Physician Health

How older adult physicians can keep health, well-being top of mind

Marc Zarefsky , Contributing News Writer

Physician burnout remains a critical challenge facing the health care system, and physicians 65 or older are not immune to the ongoing epidemic.

More than half of physicians report signs of burnout such as emotional exhaustion and depersonalization. One way to combat those feelings, particularly for older adult physicians, is to explore one of the newest medical specialties: lifestyle medicine. 

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There are 11,000 members in the American College of Lifestyle Medicine.

At its core, lifestyle medicine emphasizes six pillars to improve care. They are:

  • Routine physical activity.
  • Nutritious food.
  • Sound, restorative sleep.
  • Stress resiliency.
  • Positive social connection.
  • Avoidance of risky substances.

“Diabetes, obesity, coronary artery disease, metabolic syndrome, mental health conditions—these are lifestyle related,” Elizabeth Pegg Frates, MD, president of the American College of Lifestyle Medicine, said during a recent episode of “AMA Update.”

“Those pillars … have a significant impact on those chronic conditions,” added Dr. Frates, a physiatrist and a clinical associate professor at Harvard Medical School. “We have to tackle the lifestyle if we really want to get ahold of these noncommunicable diseases.”

But lifestyle medicine extends beyond improving patient care. It can also help older adult physicians improve their health and well-being.

In honor of Older Americans Month, May is marked each year as AMA Senior Physicians Recognition Month. Learn about the AMA Senior Physicians Section, which gives voice to and advocates on issues that affect senior physicians, who may be working full time or part time or be retired.

“Surely, we’re physicians, but we need to have our own physician. We need our own annual checkups, labs and routine procedures so that we can be sure that we are healthy,” Dr. Fates said.

That is also why the pillars of lifestyle medicine are particularly pivotal for older adult physicians, whether they are considering retirement or looking to fend off burnout. It's important for older physicians to think holistically and consider exercise, eating healthy foods and sleep.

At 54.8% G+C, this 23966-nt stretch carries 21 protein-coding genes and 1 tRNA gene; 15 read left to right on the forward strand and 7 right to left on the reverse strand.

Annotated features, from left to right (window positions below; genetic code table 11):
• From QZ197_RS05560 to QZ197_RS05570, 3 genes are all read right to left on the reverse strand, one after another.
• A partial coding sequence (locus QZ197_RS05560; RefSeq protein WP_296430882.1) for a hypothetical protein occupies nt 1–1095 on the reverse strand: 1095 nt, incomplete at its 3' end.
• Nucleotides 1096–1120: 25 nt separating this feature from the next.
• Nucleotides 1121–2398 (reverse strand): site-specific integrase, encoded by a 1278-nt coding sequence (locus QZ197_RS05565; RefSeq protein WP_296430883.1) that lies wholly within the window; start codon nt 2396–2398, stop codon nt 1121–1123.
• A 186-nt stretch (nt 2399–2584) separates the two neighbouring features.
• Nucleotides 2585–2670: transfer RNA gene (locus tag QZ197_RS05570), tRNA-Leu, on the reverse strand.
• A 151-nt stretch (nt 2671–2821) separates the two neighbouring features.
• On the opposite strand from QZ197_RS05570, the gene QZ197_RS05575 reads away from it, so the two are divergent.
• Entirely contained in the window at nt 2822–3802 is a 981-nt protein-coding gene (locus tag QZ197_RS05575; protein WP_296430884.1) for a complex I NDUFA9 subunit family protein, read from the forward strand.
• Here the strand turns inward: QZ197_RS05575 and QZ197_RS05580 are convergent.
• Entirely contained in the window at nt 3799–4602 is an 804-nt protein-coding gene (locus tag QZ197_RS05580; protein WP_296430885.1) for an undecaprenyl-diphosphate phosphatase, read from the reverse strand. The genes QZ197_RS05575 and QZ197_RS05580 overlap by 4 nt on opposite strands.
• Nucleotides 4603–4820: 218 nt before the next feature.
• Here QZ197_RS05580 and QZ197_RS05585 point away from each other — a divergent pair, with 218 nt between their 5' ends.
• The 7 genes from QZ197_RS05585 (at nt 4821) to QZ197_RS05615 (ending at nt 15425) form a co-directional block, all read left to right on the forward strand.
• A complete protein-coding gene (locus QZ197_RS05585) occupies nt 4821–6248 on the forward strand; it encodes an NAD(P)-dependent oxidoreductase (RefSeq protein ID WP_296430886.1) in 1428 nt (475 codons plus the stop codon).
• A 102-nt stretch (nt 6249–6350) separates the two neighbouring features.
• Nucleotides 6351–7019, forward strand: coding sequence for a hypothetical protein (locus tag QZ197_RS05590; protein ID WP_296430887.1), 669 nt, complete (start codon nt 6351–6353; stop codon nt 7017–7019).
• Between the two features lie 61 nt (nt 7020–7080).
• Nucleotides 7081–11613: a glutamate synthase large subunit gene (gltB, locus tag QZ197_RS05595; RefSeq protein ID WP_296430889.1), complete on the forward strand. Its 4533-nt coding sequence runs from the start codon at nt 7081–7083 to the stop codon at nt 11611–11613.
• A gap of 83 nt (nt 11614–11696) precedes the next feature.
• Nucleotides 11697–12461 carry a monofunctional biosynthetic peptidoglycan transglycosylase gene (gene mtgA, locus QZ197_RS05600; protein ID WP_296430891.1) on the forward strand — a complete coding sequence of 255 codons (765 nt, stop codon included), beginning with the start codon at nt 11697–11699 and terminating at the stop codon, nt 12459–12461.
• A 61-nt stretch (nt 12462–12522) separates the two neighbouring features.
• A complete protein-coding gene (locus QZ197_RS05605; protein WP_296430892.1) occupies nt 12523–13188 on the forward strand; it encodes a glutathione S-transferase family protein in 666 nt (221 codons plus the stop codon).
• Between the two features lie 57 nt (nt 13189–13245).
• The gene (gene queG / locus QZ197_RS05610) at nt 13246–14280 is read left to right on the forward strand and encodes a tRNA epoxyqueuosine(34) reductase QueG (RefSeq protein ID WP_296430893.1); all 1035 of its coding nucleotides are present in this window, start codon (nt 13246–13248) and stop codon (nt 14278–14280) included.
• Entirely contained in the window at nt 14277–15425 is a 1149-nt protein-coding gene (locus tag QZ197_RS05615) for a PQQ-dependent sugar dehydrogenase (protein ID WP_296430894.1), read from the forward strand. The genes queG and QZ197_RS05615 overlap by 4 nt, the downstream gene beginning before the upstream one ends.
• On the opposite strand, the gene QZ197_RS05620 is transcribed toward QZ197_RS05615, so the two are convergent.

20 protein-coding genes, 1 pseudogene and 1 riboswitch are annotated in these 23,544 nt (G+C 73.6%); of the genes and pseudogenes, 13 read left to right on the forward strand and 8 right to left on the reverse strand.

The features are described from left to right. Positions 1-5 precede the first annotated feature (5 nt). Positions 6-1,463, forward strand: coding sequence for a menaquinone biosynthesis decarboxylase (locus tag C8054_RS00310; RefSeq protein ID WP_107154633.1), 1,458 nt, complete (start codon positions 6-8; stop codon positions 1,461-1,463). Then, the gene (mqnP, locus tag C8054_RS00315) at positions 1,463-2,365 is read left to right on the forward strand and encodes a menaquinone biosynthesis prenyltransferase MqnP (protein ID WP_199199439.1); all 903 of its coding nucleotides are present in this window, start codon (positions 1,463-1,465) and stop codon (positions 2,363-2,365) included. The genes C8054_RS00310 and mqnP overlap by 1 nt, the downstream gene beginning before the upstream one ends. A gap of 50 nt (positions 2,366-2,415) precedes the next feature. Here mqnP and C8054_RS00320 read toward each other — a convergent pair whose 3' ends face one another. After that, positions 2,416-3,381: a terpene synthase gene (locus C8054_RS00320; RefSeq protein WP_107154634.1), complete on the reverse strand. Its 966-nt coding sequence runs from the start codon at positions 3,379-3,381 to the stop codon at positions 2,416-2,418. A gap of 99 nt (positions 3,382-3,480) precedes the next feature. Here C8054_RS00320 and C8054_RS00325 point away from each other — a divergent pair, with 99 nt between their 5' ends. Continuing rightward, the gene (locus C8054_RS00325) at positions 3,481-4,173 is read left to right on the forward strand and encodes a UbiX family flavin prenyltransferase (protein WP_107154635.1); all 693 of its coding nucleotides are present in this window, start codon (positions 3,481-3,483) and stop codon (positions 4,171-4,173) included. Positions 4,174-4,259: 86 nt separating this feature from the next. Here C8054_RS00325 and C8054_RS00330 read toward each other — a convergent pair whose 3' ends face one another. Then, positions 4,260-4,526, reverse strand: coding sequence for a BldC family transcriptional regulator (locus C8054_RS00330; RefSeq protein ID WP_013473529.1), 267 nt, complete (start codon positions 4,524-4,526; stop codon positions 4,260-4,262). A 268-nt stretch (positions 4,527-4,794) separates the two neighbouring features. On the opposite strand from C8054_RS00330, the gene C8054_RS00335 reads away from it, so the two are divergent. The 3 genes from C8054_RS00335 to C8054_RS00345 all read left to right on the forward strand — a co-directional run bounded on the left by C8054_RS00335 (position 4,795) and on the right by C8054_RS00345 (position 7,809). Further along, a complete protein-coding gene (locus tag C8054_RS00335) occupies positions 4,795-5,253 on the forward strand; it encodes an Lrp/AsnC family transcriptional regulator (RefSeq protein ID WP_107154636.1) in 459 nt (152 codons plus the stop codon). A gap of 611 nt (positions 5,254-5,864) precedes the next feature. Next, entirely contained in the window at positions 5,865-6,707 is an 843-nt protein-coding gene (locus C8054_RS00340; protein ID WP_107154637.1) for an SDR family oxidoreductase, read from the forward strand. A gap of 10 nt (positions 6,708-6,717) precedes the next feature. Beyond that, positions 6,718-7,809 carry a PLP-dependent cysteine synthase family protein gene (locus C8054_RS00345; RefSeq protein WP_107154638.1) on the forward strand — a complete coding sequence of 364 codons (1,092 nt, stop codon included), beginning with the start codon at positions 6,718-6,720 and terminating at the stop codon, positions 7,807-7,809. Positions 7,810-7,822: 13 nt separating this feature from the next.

“And then for your mind, we want a peaceful mind at work and in retirement, so we want to think about stress, resiliency, time-outs and our attitude,” Dr. Frates said. “When we have an attitude of gratitude, when we have a growth mindset, we tend to be happier and healthier.” 

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Some physicians want to continue practicing as long as they can because it provides them with a sense of purpose. Other physicians want to keep practicing to bolster their income. For older adult physicians looking to retire soon, Dr. Frates recommends thinking through the potential consequences on their morale.

“We know that physicians will suffer upon retirement when they don’t continue to live their purpose, so if you’re going to retire from your practice … there’s a plethora of opportunities for you so that you can still fulfill your purpose and use your strengths,” she said. For example, older adult physicians can mentor, teach, consult or get involved in their community.

Older adult physicians should also find ways to “continue to stay social,” Dr. Frates said. “This could be in medicine or outside. But if you can continue to connect … but also create a new community of people who you are working with, socializing outside of medicine, that’s really going to help.”

“We need to think about our energy—what drains our energy and what gives us energy," she said. “If you're going to stay in practice or you're going to leave, I'd love for you to think about the six pillars and your sense of purpose."

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